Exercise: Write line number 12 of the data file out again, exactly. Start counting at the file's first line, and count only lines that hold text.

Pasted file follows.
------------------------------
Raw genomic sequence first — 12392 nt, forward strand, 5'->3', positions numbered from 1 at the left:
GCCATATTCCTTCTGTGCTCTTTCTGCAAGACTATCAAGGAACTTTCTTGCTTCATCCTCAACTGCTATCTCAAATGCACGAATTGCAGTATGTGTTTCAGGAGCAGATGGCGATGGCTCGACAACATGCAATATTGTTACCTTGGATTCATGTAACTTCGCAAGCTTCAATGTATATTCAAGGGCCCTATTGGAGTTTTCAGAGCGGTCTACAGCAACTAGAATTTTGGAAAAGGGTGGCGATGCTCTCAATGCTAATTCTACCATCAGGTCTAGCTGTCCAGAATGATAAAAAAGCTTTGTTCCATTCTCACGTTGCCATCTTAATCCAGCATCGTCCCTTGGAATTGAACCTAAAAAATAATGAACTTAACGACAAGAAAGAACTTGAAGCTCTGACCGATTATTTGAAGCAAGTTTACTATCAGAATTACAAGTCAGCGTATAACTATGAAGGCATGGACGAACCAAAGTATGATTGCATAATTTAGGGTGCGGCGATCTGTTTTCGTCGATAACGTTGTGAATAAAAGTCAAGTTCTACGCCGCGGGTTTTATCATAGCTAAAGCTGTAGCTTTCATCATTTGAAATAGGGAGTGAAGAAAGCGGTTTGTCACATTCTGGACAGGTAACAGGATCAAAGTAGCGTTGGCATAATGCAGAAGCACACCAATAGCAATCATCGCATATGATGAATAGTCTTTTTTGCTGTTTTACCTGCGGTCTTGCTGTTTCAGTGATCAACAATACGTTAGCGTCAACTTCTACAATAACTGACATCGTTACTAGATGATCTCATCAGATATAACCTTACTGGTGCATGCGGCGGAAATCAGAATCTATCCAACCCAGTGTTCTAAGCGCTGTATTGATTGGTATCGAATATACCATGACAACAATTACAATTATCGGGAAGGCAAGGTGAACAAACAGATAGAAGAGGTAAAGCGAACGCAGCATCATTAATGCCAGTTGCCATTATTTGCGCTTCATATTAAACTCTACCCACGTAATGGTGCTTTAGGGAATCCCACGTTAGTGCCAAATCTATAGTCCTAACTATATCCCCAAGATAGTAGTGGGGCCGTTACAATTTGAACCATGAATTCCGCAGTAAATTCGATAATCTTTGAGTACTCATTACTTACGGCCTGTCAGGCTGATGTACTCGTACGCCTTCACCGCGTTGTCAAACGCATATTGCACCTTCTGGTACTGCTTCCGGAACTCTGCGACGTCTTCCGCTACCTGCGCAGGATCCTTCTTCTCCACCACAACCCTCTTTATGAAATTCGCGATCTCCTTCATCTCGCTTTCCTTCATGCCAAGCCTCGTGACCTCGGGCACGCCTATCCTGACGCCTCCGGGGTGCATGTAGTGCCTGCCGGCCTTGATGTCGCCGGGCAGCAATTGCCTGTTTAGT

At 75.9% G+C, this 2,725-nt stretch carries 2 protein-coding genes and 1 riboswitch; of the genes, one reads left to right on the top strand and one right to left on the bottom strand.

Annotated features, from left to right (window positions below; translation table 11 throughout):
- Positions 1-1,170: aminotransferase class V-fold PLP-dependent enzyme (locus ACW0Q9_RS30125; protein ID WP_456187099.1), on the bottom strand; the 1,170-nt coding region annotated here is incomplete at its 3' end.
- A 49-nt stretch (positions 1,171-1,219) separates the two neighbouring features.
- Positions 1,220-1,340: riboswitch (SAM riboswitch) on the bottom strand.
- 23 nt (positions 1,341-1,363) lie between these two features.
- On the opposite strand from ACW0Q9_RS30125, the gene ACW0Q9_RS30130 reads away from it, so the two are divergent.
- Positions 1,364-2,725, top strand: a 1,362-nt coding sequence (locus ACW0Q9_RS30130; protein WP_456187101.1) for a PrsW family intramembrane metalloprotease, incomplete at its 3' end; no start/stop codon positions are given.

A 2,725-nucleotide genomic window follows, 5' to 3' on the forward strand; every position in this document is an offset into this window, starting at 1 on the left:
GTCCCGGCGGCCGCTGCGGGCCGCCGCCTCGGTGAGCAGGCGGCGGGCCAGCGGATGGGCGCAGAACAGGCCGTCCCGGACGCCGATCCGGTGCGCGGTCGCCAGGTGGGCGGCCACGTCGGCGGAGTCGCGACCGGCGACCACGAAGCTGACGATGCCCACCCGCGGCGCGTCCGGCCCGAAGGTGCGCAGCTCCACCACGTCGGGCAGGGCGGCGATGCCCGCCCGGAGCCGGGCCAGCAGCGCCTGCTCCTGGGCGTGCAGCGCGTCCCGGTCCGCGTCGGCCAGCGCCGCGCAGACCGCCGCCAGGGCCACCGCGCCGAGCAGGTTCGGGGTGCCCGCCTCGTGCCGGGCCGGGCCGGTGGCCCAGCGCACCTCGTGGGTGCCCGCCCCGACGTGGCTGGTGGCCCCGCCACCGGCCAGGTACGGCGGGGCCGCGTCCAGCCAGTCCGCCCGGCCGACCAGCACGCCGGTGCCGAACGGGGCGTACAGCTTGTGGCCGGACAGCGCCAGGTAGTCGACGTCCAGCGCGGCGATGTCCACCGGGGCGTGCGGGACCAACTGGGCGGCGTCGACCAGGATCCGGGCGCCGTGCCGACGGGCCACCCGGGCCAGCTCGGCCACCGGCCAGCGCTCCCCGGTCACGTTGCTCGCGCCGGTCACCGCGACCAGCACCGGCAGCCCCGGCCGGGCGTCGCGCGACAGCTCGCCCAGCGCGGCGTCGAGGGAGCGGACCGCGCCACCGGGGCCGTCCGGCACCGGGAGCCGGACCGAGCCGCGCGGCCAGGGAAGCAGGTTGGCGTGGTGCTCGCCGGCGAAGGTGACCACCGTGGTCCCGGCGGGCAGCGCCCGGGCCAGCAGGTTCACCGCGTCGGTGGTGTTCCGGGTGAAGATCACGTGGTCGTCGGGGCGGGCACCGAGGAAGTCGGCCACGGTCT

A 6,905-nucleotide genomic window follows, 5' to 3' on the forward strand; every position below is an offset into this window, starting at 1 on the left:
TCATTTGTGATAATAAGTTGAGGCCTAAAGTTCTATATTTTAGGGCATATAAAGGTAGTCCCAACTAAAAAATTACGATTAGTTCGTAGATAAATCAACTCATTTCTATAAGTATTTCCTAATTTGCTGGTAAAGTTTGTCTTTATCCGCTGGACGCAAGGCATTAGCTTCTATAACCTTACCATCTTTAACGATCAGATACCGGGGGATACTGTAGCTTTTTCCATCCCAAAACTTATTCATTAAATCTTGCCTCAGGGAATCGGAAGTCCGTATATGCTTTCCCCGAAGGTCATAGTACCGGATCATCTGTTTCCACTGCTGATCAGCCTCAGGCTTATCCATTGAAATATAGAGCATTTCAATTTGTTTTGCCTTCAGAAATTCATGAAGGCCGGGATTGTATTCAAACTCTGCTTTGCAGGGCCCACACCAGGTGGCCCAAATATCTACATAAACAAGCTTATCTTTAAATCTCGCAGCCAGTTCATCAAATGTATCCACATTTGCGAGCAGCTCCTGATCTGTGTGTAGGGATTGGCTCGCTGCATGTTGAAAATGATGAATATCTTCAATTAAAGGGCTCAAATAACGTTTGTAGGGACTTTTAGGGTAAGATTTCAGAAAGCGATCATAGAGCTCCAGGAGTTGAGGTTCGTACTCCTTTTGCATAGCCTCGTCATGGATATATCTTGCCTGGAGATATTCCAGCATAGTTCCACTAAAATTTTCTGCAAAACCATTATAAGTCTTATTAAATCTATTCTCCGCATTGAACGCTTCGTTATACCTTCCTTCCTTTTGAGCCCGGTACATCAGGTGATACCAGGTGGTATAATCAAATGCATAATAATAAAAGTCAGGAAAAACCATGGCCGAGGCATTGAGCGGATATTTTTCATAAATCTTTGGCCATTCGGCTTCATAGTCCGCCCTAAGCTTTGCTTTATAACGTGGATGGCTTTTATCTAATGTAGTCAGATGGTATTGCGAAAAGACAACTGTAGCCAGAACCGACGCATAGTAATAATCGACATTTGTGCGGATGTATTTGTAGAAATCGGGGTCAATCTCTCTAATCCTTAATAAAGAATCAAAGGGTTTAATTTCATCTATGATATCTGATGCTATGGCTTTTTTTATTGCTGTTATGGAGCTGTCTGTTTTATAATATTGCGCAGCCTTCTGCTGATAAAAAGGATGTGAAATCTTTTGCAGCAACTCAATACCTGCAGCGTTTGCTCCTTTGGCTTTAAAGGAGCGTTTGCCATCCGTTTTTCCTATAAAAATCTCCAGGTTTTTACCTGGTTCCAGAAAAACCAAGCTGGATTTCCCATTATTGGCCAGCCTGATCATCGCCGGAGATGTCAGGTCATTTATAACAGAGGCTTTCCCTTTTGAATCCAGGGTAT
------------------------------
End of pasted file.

GTCCCGGCGGCCGCTGCGGGCCGCCGCCTCGGTGAGCAGGCGGCGGGCCAGCGGATGGGCGCAGAACAGGCCGTCCCGGACGCCGATCCGGTGCGCGGTCGCCAGGTGGGCGGCCACGTCGGCGGAGTCGCGACCGGCGACCACGAAGCTGACGATGCCCACCCGCGGCGCGTCCGGCCCGAAGGTGCGCAGCTCCACCACGTCGGGCAGGGCGGCGATGCCCGCCCGGAGCCGGGCCAGCAGCGCCTGCTCCTGGGCGTGCAGCGCGTCCCGGTCCGCGTCGGCCAGCGCCGCGCAGACCGCCGCCAGGGCCACCGCGCCGAGCAGGTTCGGGGTGCCCGCCTCGTGCCGGGCCGGGCCGGTGGCCCAGCGCACCTCGTGGGTGCCCGCCCCGACGTGGCTGGTGGCCCCGCCACCGGCCAGGTACGGCGGGGCCGCGTCCAGCCAGTCCGCCCGGCCGACCAGCACGCCGGTGCCGAACGGGGCGTACAGCTTGTGGCCGGACAGCGCCAGGTAGTCGACGTCCAGCGCGGCGATGTCCACCGGGGCGTGCGGGACCAACTGGGCGGCGTCGACCAGGATCCGGGCGCCGTGCCGACGGGCCACCCGGGCCAGCTCGGCCACCGGCCAGCGCTCCCCGGTCACGTTGCTCGCGCCGGTCACCGCGACCAGCACCGGCAGCCCCGGCCGGGCGTCGCGCGACAGCTCGCCCAGCGCGGCGTCGAGGGAGCGGACCGCGCCACCGGGGCCGTCCGGCACCGGGAGCCGGACCGAGCCGCGCGGCCAGGGAAGCAGGTTGGCGTGGTGCTCGCCGGCGAAGGTGACCACCGTGGTCCCGGCGGGCAGCGCCCGGGCCAGCAGGTTCACCGCGTCGGTGGTGTTCCGGGTGAAGATCACGTGGTCGTCGGGGCGGGCACCGAGGAAGTCGGCCACGGTCT